Nokulunga Gumede Wall of Reconciliation in Mpophomeni, named after an innocent five year-old girl who was run over and killed by a police armoured vehicle as she stood watching a protest in commemoration of the Sharpeville uprisings, on 21 March 1991.



A visit to WESSA (The Wildlife and Environment Society of South Africa) in the uMgeni River valley is a must. Most of the reserve is located in the picturesque gorge below the Howick Falls and the greater reserve is home to giraffe, zebra and a variety of antelope as well as over 270 species of bird, including the elusive Nerina Trogon or the Crowned Eagle, making it a bird-lover’s paradise.


Giraffe WESSA

Giraffe can be seen at WESSA in the Umgeni Valley. Photo: Charl Pauw.


6. Cheese and chocolate tasting

A visit to the midlands wouldn’t be complete without a bit of cheese tasting at the family-run Swissland Cheesery. Visitors will be greeted by lush green lawns and grazing goats and can sample a range of goats cheese including chevin and a mild blue cheese, as well as learn about the cheese-making practice that has been handed down from generation to generation.


7. Michaelhouse

One of South Africa’s most famous schools, receiving more attention in the last few years due to the Spud novels by John van der Ruit, who was also schooled here, Michaelhouse was founded in 1896 and in situated on a secure estate in the picturesque midlands. The beautiful and distinctive architecture is worth seeing in person.


Michaelhouse is worth a visit if you’re in the area. Photo: www.michaelhouse.org.


8. Nottingham Road

The quaint little town of Nottingham Road is so tiny that if you blink you might miss it. The picturesque town on the R103 features a cosy pub at the Legendary Nottingham Road Hotel, which is rumoured to be haunted by a lady ‘of loose morals’, where she has been spotted on numerous occasions, specifically in room 10. While you’re in town, visit the Nottingham Road Brewery, located on at Rawdon’s Hotel. This microbrewery has developed quite a reputation with names like Pickled Pig Porter, Whistling Weasel Pale Ale, Pye-Eyed Possum Pilsner, and Tiddly Toad Lager you may have a hard time deciding while ale to taste first. Either way, you better try them all!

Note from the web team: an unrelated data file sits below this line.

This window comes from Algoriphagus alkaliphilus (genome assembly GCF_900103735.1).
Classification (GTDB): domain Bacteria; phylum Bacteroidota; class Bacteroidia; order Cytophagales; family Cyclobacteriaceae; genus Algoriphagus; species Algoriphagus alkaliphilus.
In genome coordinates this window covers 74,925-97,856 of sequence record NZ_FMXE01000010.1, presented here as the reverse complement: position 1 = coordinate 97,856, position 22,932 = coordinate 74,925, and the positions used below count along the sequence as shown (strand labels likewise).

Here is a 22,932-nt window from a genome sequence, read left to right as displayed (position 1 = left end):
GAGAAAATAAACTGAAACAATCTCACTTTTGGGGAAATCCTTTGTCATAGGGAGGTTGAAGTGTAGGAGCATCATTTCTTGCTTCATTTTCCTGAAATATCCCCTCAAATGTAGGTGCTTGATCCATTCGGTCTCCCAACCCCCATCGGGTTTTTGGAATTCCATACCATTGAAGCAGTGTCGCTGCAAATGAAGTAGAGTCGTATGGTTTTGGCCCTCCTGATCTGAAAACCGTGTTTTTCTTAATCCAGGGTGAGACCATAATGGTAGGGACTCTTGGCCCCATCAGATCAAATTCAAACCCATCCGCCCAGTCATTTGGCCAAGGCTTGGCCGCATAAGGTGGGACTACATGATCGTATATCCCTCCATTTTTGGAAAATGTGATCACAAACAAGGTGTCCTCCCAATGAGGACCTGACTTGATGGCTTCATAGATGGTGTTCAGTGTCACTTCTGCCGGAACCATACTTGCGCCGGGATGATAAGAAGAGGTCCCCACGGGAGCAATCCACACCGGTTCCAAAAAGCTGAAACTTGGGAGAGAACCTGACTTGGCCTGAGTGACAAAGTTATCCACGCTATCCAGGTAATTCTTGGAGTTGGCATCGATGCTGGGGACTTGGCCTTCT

Nottingham Road

Fly fishing is just one of the many activities travellers can enjoy in Nottinham Road. Photo: Mgungundlovu District Municipality.


9. Drakensberg

Not only is it stunningly beautiful, but the Drakensberg Mountains are right on your doorstep. Even though they’re not technically in the midlands, it would be a sin not to visit these famous peaks while you’re on your way. Known to the Zulu people as uKhahlamba, meaning ‘barrier of spears’, the uKhahlamba-Drakensberg Park was named a UNESCO World Heritage Site (10 of the best World Heritage Sites in Africa) in 2000, bringing long-overdue recognition of its universal value to mankind.  Boasting the conservation of endemic and threatened species and masterpieces of human creative genius in the form of 35000 San rock art images as well as rolling, high-altitude grasslands, pristine steep-sided river valleys and rocky gorges, it’s definitely not to be missed.



Meandering through the Drakensberg Mountain.

For more ideas on what to see and where to stay while you’re travelling through the Natal Midlands, check out Open Africa’s uMngeni Footprint Route and the Drakensberg Experience Route.

Also read: The 10 best foodie finds on the Midlands Meander